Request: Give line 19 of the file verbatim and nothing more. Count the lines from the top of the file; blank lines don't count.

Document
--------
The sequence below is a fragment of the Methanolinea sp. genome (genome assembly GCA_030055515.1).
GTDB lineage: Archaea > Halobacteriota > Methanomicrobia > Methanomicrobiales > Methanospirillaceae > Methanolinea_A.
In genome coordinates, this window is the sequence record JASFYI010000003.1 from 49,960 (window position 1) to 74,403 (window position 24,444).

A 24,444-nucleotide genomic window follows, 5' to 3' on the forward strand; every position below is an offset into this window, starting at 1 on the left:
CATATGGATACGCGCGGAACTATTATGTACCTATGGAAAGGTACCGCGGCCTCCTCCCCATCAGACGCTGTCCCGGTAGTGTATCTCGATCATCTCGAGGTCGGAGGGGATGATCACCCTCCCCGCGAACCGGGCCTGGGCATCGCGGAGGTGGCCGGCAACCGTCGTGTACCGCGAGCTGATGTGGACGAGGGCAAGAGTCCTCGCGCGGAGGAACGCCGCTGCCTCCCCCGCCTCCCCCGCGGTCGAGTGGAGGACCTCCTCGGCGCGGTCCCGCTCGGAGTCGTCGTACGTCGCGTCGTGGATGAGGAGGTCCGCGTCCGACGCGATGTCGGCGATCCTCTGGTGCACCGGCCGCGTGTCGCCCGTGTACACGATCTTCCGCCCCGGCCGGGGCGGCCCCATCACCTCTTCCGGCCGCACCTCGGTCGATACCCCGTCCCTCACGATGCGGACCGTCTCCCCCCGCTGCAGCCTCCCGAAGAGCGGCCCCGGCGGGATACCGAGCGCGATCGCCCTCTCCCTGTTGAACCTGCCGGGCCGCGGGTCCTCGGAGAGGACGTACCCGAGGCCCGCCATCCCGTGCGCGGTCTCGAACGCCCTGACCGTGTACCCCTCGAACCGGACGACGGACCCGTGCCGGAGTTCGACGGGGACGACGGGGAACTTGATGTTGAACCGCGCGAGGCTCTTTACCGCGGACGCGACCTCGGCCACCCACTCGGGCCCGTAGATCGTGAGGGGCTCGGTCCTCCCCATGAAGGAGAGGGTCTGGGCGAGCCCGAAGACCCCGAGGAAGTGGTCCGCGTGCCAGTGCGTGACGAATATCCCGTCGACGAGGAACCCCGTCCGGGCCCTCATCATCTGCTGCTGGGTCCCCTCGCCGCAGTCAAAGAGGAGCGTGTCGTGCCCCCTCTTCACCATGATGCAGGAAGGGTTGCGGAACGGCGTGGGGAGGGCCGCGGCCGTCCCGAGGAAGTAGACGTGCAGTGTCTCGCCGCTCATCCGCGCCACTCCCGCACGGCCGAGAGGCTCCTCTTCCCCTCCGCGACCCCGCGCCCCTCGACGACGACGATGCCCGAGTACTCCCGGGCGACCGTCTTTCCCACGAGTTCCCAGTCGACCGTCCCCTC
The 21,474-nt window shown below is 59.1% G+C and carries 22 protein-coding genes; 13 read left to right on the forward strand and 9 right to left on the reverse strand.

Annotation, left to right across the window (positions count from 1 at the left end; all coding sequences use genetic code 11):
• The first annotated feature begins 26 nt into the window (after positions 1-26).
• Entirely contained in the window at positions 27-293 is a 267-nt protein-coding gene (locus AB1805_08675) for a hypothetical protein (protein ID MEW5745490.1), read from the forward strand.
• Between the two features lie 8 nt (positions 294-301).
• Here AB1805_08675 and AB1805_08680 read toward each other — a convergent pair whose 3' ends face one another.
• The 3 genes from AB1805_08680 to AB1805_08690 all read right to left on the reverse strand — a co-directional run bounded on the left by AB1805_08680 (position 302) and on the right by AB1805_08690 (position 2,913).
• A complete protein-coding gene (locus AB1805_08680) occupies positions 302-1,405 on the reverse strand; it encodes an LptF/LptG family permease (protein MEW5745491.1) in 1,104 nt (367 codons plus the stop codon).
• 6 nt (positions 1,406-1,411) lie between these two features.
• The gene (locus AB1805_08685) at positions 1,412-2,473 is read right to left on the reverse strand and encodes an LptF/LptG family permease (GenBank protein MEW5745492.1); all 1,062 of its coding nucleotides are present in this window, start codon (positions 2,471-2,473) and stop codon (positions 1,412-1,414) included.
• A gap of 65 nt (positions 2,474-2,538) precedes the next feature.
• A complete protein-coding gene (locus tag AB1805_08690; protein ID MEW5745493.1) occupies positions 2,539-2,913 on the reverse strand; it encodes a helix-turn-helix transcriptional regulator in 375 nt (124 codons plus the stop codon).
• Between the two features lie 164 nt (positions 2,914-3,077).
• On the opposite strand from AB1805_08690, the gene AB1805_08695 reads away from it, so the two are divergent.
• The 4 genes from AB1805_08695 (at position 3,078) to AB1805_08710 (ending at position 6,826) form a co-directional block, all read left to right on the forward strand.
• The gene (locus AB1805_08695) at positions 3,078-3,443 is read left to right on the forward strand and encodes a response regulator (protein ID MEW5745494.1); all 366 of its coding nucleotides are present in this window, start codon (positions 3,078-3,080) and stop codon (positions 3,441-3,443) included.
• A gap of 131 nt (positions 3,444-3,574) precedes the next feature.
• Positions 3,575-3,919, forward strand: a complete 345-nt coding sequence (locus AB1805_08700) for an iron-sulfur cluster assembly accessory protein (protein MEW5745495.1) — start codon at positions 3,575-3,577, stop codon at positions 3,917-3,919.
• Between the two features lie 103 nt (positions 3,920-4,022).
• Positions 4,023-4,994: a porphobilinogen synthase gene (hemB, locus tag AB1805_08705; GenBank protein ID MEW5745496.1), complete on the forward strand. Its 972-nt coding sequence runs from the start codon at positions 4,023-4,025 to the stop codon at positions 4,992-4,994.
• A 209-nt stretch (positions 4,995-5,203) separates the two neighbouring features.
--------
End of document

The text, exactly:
• On the opposite strand from AB1805_08690, the gene AB1805_08695 reads away from it, so the two are divergent.